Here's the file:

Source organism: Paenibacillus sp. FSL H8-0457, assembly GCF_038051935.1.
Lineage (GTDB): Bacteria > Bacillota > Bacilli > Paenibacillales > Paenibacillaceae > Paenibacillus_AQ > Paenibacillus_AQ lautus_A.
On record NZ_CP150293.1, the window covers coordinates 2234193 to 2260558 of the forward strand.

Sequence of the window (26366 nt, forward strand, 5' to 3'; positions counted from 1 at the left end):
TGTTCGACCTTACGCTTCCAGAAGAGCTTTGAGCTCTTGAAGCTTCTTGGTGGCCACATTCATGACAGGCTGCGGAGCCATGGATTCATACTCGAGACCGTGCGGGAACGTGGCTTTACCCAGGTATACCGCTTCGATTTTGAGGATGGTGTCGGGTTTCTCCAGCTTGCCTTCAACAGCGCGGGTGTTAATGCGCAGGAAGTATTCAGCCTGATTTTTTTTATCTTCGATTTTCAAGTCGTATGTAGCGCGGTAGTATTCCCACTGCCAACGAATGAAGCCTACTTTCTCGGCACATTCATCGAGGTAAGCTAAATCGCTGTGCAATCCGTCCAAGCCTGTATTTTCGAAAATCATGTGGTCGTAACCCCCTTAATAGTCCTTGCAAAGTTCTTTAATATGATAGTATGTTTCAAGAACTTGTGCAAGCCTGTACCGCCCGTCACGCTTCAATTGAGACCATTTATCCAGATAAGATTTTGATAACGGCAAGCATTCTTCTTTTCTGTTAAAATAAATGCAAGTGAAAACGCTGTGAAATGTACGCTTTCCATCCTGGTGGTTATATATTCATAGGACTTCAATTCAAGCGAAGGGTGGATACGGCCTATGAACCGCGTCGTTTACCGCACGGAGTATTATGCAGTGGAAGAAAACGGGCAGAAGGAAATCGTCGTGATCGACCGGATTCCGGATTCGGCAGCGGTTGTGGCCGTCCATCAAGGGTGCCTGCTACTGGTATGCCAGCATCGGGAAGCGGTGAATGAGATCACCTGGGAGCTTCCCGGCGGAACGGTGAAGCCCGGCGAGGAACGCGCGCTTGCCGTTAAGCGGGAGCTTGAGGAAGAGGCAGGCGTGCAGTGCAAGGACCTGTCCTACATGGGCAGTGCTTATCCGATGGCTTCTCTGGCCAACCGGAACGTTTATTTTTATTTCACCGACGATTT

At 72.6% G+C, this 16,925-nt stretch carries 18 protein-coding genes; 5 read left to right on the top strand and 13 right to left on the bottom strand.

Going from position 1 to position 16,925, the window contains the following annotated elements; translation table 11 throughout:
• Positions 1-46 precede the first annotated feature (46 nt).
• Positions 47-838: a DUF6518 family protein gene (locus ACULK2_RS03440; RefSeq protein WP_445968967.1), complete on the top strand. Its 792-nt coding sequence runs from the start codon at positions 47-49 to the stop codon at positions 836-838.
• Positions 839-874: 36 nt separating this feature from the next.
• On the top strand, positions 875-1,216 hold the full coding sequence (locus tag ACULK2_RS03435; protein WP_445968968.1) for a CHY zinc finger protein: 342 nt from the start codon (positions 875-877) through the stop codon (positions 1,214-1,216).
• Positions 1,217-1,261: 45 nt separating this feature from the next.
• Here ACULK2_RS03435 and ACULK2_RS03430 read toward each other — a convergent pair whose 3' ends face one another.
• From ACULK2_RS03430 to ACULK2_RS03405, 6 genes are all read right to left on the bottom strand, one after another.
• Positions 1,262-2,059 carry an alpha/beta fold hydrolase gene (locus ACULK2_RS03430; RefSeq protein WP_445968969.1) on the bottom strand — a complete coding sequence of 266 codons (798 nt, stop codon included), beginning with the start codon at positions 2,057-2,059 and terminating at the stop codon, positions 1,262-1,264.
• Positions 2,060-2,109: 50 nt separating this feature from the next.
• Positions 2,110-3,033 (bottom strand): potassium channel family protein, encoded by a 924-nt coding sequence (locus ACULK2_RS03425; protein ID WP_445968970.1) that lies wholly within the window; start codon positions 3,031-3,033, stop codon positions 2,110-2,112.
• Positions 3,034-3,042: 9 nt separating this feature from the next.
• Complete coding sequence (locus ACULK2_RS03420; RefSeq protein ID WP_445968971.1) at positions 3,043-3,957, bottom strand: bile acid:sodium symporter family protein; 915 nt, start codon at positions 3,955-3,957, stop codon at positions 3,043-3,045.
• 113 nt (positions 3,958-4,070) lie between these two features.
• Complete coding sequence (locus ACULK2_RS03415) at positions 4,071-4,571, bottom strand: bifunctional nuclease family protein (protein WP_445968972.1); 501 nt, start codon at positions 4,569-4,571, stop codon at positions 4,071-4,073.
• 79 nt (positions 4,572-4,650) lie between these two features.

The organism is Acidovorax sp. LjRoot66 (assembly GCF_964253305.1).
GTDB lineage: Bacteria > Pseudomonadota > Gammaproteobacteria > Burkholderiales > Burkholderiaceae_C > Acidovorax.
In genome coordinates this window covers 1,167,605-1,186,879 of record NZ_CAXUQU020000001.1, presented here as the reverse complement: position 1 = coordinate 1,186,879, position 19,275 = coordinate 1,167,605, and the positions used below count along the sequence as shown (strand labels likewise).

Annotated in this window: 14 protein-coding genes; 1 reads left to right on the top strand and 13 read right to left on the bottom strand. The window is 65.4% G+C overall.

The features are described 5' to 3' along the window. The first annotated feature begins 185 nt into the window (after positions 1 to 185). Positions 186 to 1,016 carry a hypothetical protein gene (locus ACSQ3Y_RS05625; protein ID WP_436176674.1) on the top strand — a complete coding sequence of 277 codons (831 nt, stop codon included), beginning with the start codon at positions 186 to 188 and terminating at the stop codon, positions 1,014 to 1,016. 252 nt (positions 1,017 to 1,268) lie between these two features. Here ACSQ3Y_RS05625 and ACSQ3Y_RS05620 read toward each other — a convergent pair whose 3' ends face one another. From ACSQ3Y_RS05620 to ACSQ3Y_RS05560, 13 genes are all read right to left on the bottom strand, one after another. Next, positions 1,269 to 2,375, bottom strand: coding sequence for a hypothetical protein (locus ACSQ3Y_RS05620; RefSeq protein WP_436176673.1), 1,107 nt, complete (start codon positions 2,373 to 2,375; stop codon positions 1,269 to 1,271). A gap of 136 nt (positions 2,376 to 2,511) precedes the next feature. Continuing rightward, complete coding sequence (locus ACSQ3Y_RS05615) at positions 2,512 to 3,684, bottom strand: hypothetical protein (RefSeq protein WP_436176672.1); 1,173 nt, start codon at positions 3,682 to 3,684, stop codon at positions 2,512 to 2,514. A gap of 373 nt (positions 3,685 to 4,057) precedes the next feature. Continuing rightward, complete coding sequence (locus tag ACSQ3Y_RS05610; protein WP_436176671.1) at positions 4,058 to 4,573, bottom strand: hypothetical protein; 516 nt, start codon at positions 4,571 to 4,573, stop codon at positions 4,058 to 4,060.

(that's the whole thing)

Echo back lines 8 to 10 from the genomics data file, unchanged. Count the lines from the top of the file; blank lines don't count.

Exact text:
• Positions 1-46 precede the first annotated feature (46 nt).
• Positions 47-838: a DUF6518 family protein gene (locus ACULK2_RS03440; RefSeq protein WP_445968967.1), complete on the top strand. Its 792-nt coding sequence runs from the start codon at positions 47-49 to the stop codon at positions 836-838.
• Positions 839-874: 36 nt separating this feature from the next.